“Do not intellectualize,” he warns as he asks the men to think of their deaths, the end of this life, and what that means without the promise of paradise. Throughout the men are silent and attentive. The imam stops midway and bows his head in prayer.
The function of the imam varies from mosque to mosque. As the reader of the Quran during prayer, the imam is often the most visible member of a mosque. This prominence brings a political dimension to the position.
“One imam might be politically indifferent,” says El-Masry, explaining it is not always easy to discern the message of any individual sermon.
Describing how the sermons focus on core values like respect for family and basic Islamic practices, El-Masry shies away from finding any political meaning in the imam’s words.
“It’s murky,” he says
Igram is not so ambivalent. She likes the strict interpretation of the Quran by the imam and the conservative direction of the mosque, preferring it to the mosque she grew up with in Cedar Rapids. While she acknowledges a range of attitudes within the community, Ingram is clear about what she wants.
“It’s a collective community and this is how we want it, this is how we like it,” she says. “And we’re going to keep it that way.”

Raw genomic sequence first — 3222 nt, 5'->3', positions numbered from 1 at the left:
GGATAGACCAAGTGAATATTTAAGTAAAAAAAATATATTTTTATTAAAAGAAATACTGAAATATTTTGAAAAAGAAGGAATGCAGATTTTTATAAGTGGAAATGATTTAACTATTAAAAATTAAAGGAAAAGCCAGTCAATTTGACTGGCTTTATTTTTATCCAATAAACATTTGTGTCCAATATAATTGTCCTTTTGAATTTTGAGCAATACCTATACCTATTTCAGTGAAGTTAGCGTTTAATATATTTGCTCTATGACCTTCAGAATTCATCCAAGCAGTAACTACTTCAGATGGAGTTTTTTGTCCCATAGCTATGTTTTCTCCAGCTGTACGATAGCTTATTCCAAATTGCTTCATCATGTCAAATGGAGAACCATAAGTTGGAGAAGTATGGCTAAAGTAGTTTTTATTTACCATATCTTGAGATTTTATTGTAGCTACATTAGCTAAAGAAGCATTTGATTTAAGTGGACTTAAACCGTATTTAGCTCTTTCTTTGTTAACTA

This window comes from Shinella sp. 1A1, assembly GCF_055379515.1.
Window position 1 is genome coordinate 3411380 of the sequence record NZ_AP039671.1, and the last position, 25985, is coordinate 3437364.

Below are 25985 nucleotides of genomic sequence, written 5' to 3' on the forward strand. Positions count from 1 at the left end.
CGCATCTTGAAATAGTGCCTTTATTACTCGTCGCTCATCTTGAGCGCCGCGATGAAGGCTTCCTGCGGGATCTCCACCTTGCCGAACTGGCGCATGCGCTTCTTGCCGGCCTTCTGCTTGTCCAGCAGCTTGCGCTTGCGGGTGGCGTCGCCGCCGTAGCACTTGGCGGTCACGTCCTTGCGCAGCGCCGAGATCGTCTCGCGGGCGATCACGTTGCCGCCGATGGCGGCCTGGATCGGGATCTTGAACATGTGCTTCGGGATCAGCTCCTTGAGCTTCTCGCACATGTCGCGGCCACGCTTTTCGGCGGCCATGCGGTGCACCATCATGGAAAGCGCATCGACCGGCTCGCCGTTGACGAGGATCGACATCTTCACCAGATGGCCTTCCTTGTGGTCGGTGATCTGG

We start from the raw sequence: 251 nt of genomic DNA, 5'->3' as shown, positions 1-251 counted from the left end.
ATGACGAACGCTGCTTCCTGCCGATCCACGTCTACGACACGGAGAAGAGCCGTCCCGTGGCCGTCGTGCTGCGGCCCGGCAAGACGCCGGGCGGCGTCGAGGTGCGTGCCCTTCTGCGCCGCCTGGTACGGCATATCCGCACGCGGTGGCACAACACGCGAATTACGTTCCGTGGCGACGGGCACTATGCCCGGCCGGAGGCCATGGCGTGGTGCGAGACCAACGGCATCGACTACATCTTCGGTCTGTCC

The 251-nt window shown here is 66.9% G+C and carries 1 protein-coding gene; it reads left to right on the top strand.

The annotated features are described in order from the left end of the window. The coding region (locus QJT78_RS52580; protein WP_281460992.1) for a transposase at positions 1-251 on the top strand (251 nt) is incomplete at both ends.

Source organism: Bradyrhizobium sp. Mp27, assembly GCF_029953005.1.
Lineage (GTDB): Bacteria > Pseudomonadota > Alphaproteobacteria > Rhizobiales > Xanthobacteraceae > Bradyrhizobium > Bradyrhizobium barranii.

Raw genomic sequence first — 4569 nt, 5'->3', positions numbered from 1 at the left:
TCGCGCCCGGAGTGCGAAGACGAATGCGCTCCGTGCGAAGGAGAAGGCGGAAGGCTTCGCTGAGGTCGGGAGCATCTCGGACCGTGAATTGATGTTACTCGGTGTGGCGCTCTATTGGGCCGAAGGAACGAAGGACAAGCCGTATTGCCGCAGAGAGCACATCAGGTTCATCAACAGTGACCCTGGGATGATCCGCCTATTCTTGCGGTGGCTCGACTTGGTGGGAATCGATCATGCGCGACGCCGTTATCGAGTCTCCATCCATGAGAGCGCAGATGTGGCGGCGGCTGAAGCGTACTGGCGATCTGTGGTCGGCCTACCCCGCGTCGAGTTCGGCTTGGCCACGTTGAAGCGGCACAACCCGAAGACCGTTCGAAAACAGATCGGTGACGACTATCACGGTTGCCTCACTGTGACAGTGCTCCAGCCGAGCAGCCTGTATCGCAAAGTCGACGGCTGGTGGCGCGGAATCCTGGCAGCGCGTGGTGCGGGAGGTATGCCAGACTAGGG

Not all Iowa City Muslims agree with the more conservative outlook at the mosque. Ilham Mohamed, a Sudanese refugee, stopped going to the mosque because of the insistence on head covering and the strict separation of the genders. She felt like an outsider.
“There’s an unspoken discrimination,” she says.
A mother to three girls, Mohamed, 48, says she prefers to worship at home with a small family group. Others in the Iowa City Muslim community have experienced the same feelings.
“They have some views that are extremist,” says Kamal Hasib referring to the atmosphere at the mosque. “They have a different way of saying this should be this way, that should be this way.”
Because he feels that some in the mosque are trying to enforce a particular practice of Islam, 51-year-old Hasib stays away from regular services and only visits mosque on holidays. As a result, his practice of Islam is more intimate.
“It’s personal,” Hasib says touching his heart and pointing skyward. “It’s between me and God. That’s it.”
At the Friday prayer service, the group of men grows as the service winds on. The original two dozen or so swells to nearly a hundred by the end of the hour. The men who arrive late perform an abbreviated set of prayers then fall into the flow of the service.
On cue the imam stops his sermon and the men, who are scattered across the room, move forward, filling the spaces left in the pattern of prayer rugs woven into the wall-to-wall carpeting. The men stand almost shoulder to shoulder, their feet turned outward touching the toes of each neighbor. In a final unified prayer the men chant, pray and prostrate themselves as one. The service ends.
In the vestibule, the men mill about, exchanging handshakes and smiles. Some put money in the donation basket. After putting on their shoes, they step out into the cold daylight. The women exit from the rear and scurry to their cars. The parking lot empties quickly.
Soon enough, it will be time for prayer again.